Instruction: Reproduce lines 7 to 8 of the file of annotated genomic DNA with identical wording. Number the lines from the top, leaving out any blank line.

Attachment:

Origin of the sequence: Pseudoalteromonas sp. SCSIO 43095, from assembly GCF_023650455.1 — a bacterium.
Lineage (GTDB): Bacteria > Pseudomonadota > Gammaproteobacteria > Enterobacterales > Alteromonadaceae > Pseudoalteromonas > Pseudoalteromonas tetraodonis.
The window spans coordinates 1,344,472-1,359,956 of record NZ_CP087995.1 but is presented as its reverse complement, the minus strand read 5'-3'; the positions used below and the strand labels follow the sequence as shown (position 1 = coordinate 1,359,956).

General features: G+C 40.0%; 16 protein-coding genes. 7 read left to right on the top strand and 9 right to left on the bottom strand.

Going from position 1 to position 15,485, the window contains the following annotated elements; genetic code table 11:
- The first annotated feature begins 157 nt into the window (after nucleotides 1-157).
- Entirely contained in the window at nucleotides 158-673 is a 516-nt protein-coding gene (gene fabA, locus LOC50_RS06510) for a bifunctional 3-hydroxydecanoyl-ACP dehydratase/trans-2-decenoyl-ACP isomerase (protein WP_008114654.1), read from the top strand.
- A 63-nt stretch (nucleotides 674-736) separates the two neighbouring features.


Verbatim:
- Entirely contained in the window at nucleotides 158-673 is a 516-nt protein-coding gene (gene fabA, locus LOC50_RS06510) for a bifunctional 3-hydroxydecanoyl-ACP dehydratase/trans-2-decenoyl-ACP isomerase (protein WP_008114654.1), read from the top strand.
- A 63-nt stretch (nucleotides 674-736) separates the two neighbouring features.